Seaweed seasonings supplier gains £600k to invest in factory

By Rod Addy contact

- Last updated on GMT

Mara Seaweed sells its seasonings to supermarket and foodservice customers
Mara Seaweed sells its seasonings to supermarket and foodservice customers

Related tags: Ingredients & nutrition, vegan

Mara Seaweed, which supplies seaweed seasonings to top supermarkets, has secured more than £600,000 to invest in expanding its factory in Fife, Edinburgh and exploring new markets.

The funding is being awarded through the £14m Marine Fund Scotland.

International demand for high-quality seaweed for use as a food source and health supplement is increasing and the funding would help it achieve its growth targets, Mara said.

Mara’s bespoke factory is a fully accredited sea-to-shelf seaweed production facility, processing seasonal seaweeds for the retail market with a fully traceable supply chain.

Direct from shore

Mara’s seaweed arrives at its factory direct from the shore. The bags of fresh seaweed are weighed and recorded, then sorted by hand and inspected for quality.

Moisture is removed from the seaweed through a drying process which preserves natural flavours and retains essential vitamins and minerals. Once dry, it’s milled and sieved into an easy-to-use format for delivering health benefits when cooking and seasoning. The white powder which forms on dried seaweed is natural mineral salts, packed with flavour.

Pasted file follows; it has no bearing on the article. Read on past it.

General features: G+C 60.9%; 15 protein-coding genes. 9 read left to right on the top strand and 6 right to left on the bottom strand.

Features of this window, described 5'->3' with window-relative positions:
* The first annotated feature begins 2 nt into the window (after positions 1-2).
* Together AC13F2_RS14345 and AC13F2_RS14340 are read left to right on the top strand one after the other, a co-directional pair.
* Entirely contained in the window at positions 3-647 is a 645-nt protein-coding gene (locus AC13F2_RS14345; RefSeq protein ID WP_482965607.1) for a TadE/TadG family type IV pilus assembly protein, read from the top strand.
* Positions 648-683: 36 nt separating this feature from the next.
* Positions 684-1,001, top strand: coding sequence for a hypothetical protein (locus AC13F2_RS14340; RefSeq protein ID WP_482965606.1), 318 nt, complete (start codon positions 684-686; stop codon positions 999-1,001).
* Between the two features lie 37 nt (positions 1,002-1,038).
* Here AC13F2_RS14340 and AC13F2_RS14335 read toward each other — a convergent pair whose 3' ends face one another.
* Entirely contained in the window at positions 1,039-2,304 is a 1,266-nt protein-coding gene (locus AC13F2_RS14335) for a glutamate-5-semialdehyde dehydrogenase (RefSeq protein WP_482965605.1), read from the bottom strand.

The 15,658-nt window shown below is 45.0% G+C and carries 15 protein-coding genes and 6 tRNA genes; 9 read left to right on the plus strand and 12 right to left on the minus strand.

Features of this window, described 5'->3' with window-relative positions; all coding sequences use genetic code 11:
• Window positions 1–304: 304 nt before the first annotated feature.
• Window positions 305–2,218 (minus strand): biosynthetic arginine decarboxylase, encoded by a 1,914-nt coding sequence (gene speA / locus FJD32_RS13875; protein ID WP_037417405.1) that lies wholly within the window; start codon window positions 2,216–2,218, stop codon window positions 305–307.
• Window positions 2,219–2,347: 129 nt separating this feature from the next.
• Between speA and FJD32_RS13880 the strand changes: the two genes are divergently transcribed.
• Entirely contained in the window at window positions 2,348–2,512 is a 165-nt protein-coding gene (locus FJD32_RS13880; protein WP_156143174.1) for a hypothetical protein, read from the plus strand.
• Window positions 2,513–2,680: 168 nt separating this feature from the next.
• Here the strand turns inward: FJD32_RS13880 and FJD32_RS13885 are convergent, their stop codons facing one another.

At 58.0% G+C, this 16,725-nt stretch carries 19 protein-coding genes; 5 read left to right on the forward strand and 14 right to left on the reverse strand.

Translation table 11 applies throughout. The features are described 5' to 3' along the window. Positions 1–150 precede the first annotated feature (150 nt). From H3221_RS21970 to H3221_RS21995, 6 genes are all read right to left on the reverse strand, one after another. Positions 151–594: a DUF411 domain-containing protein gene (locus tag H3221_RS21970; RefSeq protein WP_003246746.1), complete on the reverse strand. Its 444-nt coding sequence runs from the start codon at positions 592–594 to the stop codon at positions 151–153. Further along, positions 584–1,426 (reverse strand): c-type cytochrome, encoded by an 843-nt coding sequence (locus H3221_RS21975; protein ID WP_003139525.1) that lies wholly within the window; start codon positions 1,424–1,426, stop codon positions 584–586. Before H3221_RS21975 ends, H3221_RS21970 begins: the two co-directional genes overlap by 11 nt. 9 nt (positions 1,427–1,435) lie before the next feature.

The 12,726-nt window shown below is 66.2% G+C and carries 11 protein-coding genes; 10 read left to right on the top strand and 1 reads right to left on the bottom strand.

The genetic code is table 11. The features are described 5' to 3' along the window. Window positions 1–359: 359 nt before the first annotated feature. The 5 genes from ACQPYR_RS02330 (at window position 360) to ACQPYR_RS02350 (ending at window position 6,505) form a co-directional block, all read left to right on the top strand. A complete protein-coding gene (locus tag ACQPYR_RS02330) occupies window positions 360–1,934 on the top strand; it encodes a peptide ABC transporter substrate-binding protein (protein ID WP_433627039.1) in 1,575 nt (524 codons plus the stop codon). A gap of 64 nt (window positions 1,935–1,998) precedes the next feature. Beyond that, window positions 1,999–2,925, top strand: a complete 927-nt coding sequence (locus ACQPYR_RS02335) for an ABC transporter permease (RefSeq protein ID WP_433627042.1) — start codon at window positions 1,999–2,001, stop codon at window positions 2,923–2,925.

After further tests for quality control the flakes are carefully packaged, ready for distribution to foodservice and retail customers.

Sustainable food systems

“Sustainability is the bedrock of Mara Seaweed and seaweed production can play a huge role in helping the world reach its sustainable food systems and carbon reduction targets,"​ said Mara Seaweed chief executive Fiona Houston.

“Our involvement in events such as COP26 and Earthshot are exciting and significant to the seaweed industry. We are committed to spreading the message and opening people’s eyes to the sustainability benefits of seaweed production – it really is the future. 

“We practice what we preach, and our aim is to be carbon negative within the next few years. This funding will play a significant role in helping us be more energy efficient and meeting that target, while creating jobs. The prominence of seaweed among well-known chefs, restaurants and in the media is leading to more people trying it, and the more people buy it, the more good we can do for the environment and people’s health.”

'More innovative products' 

Scotland's rural affairs secretary Mairi Gougeon said: “This funding will support Mara Seaweed in furthering their commitment of creating more innovative and exciting products. I am delighted these sustainably-sourced quality products are attracting the attention of consumers in the national and international market.

“Our support to the marine sector remains a priority and we are currently seeking a multi-year increase for the lost EU funding.

“With just over a week until COP26 this is another example of the innovative ways businesses in our valuable food and drink industry are adapting and playing an increasingly active role in addressing the challenges of climate change”

Seaweed is considered a sustainable high-nutrition food source with a host of health benefits that also has a positive impact on the atmosphere, sequestering significant quantities of carbon dioxide every year.

Related topics: Ambient foods, Veganism, Operations

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